Individual Retirement Account IRA

The IRA was first introduced in 1974 as part of the Employee Retirement Income Security Act (ERISA).  It was originally created for employees who were not active participants in a retirement plan at work and allowed investors to set aside a certain amount of their earned income per year for retirement. 


Now-anyone under age 70 1/2 with earned income can contribute to a IRA.  You'll qualify if you work full or part time and can use the IRA account in addition to a retirement plan at work such as a 401k or a 403b plan or self employed retirement plans.

Deductible vs Non-Deductible

Your contributions may be "deductible" or  they may be "non-deductible", often called an after-tax contribution.

The difference between a deductible and a nondeductible traditional IRA is whether you qualify to subtract your annual contribution from your gross income when you file your income tax return. If you qualify, your IRA is deductible. If you don’t, it’s nondeductible.

You can deduct your IRA contribution if you qualify on either of two grounds:

  • If you are married and neither you nor your spouse is an active participant in an employer plan, you may take a tax deduction for the full contribution amount.  If one of you is a active participant, then your income determines whether you are allowed to take a tax deduction.  Generally, an individual is considered to be an active participant if he or she is covered by a qualified plan such as a 401k or 403b plan at some point during the year.
  • If you are covered by a retirement plan at work, you still may be able to deduct all or part of your IRA contribution. It depends on your income.  
    Here's the guidelines for 2017:

Single or Head of Household 

Active in employer plan and less than $62,000 allows a full deduction.   $62,000-$72,000 allows a partial deduction.  Above $72,000 not eligible.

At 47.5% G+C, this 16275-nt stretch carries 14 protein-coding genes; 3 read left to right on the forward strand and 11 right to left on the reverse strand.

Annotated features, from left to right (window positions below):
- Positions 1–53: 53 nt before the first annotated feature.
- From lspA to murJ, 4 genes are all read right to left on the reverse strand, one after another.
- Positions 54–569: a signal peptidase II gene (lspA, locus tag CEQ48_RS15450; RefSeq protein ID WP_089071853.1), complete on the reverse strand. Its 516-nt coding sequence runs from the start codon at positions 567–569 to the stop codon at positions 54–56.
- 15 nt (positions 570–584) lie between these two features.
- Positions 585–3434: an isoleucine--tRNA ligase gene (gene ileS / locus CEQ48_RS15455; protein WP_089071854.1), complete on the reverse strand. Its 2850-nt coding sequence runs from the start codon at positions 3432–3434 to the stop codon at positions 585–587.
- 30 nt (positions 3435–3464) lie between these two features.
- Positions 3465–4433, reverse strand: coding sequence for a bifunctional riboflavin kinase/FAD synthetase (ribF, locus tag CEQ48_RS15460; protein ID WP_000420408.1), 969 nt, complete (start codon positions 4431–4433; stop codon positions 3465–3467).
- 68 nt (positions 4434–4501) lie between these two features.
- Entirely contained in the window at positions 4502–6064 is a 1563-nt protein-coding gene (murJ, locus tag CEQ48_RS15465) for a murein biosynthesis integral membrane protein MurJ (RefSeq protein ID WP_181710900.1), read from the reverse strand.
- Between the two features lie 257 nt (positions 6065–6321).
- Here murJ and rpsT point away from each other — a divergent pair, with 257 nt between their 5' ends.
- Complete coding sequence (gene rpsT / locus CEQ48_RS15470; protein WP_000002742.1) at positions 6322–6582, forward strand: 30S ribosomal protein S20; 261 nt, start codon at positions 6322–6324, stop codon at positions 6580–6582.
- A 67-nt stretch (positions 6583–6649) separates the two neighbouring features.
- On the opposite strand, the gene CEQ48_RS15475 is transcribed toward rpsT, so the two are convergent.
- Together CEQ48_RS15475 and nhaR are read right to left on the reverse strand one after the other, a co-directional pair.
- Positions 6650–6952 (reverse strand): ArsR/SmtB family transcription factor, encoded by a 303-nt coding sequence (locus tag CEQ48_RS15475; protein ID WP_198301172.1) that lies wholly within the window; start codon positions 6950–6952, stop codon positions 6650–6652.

Married Filing Jointly

Active in employer plan and less than $99,000 allows a full deduction.  $99,000-$119,000 allows a partial deduction.  Above $119,000 not eligible.

Non-Deductible Contributions

Beginning with the 1987 tax year, Congress created the ability for an individual to make non-deductible contributions to an IRA.  These non-deductible contributions represent money in an IRA which has all ready been taxed.  When distribution occur later, a portion of each distribution will be treated as tax-free return of the nondeductible contributions. 

The IRA owner will be required to file Form 8606

Traditional IRA Contribution Limits

Your maximum annual contribution for 2017 is $5,500 or 100% of compensation, whichever is less.

Individuals who are age 50 or older can contribute an additional $1000 per year.  This is known as a Catch-up contribution.

Maintaining an IRA

Once you've established the IRA, you can make contributions each year, some years, or skip years.  It's really your choice.  There is no requirement to contribute each year.  Also, you can have multiple IRA accounts including Roth, Traditional IRA and Rollover IRA accounts.   You'll be able to make investment changes in these accounts each year and transfer IRA's from other institutions.

IRS Publication 590 is available in our Links section.  This publication explains IRA's in detail. 


Contribution Limits

Traditional IRA and Roth IRA

Tax Year Under Age 50 Above Age 50
2016 $5,500 $6,500
2017 $5,500 $6,500